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By |2007-11-15T09:00:00-05:00November 15th, 2007|Entertainment|

November 19, 2007

NEW THIS WEEK:

Fred Claus

Fred Claus (Vince Vaughn), Santa’s (Paul Giamatti) ne’er-do-well older brother, needs quick cash, so he agrees to take a job at the toy factory during the holiday rush. Coldhearted efficiency expert Clyde (Kevin Spacey) arrives at the North Pole at the same time, aiming to shut Santa down for good with a little help from the embittered but unwitting Fred. Too adult for kids but too juvenile for most grownups, this sentimental Yuletide comedy is mostly a misfire. Many of the jokes fall flat, and the story’s trajectory is entirely predictable. Yet, despite its flaws, the movie is weirdly entrancing, mostly thanks to the attractive qualities the three leads bring to the party: Vaughn’s rumpled, slacker charm; Giamatti’s warmth; and Spacey’s acid wit. B-

Kinsey Scale: 1.5 (Long the subject of rumors about his sexuality, Spacey played a gay man in “Midnight in the Garden of Good and Evil” and starred in “American Beauty.” Vaughn starred in Gus Van Sant’s “Psycho” remake and also appeared in “Zoolander” and on “Sex and the City.” Giamatti was in “My Best Friend’s Wedding.” Among their co-stars with queer credits are Elizabeth Banks, Miranda Richardson, John Michael Higgins, Rachel Weisz, Kathy Bates, and Allan Corduner.)

Lions for Lambs

Professor Stephen Malley (Robert Redford) tries to engage apathetic student Todd (Andrew Garfield) by spinning the tale of Ernest (Michael Pena) and Arian (Derek Luke), ex-students whose passion led them to join the military. In Afghanistan, the two young soldiers face enemy fire, while in Washington, hawkish Senator Jasper Irving (Tom Cruise) explains Afghan war strategy to skeptical reporter Janine Roth (Meryl Streep). Redford directed this painfully earnest drama that plays like a position paper on current U.S. military entanglements. To call it a “movie” is to be charitable. Nothing moves – not the glacial pace nor little in the frame beyond not-very-credible battlefield scenes. The heavyweight stars are nothing more than talking heads spouting political rhetoric. A short 88-minute running time feels like five hours. C-

Kinsey Scale: 1 (Among Streep’s queer credits are her roles in “Angels in America” and “The Hours.” Pena was in “Star Maps.” Redford had an early role as a bisexual in “Inside Daisy Clover.”)

No Country for Old Men

Llewewlyn Moss (Josh Brolin) has found an abandoned pickup truck surrounded by dead men. Inside the truck is $2 million. And on the hunt for that money is homicidal Anton Chigurh (Javier Bardem), a man who is so brutal and hard that he leaves human destruction everywhere he goes. Ed Tom Bell (Tommy Lee Jones) is the sheriff on the case, but his own disillusionment with justice is exactly the sort that people like Chigurh count on. It’s not a fun movie, but it’s masterfully epic in its approach to good, evil, greed, justice, human nature, and the cold emptiness to which the characters find themselves inextricably bound. But its darkness is necessary and keeps the film from descending into irony and detachment, something its creators, the Coen Brothers, have been accused of in the past. Not this time. They created possibly the best film of their already-acclaimed career. A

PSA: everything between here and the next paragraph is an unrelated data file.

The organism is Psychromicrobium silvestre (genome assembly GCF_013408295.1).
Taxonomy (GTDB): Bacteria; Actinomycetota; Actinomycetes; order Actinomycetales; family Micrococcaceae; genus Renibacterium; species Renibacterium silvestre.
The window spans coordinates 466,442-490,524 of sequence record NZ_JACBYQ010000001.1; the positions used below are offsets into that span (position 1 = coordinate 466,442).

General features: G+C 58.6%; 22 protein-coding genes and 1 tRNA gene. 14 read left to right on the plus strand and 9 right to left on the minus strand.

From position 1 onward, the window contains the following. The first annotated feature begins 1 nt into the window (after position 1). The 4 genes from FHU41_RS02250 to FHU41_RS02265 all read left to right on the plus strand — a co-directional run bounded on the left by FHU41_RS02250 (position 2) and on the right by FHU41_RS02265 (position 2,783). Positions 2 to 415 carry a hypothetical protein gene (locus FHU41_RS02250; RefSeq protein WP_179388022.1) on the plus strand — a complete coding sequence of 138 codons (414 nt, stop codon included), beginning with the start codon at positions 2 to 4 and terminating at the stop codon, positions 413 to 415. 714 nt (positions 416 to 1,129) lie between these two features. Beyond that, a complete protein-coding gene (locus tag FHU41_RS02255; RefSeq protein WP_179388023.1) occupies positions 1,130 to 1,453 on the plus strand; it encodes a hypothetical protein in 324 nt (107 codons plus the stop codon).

Kinsey Scale: 1 (Bardem played a gay man in “Before Night Falls.” Jones co-starred in “JFK.” Co-star Woody Harrelson had a recurring role on “Will & Grace” and appeared in “She Hate Me.”)

ALSO IN THEATERS:

American Gangster

The pace is slow, and director Ridley Scott wastes too much time exploring Richie Roberts’ failed marriage, but electrifying performances from Denzel Washington, Russell Crowe, and a large supporting cast offset those minor sins. A-

Bee Movie

Jerry Seinfeld gets off a few funny jokes, and Matthew Broderick adds an amiable supporting turn as Barry’s best bee buddy, but this is a mostly a leaden affair, boring for kids and grown-ups alike. C

Dan in Real Life

Juliette Binoche shares so little chemistry with her co-stars that the love triangle never rings true; the three young actresses who play Dan’s daughters are shrill; and a veteran supporting cast is wasted in roles that give them little to do except fill space. Steve Carell generates a few laughs, but those are rarities in this bland and mediocre affair. C-

Gone Baby Gone

It’s an opportunity for the younger Ben Affleck to shine in another 2007 film (the other: “The Assassination of Jesse James by the Coward Robert Ford”). He’ll be one to watch as the awards season rolls on. A-

About the Author:

BTL Staff
Between The Lines has been publishing LGBTQ-related content in Southeast Michigan since the early '90s. This year marks the publication's 27th anniversary.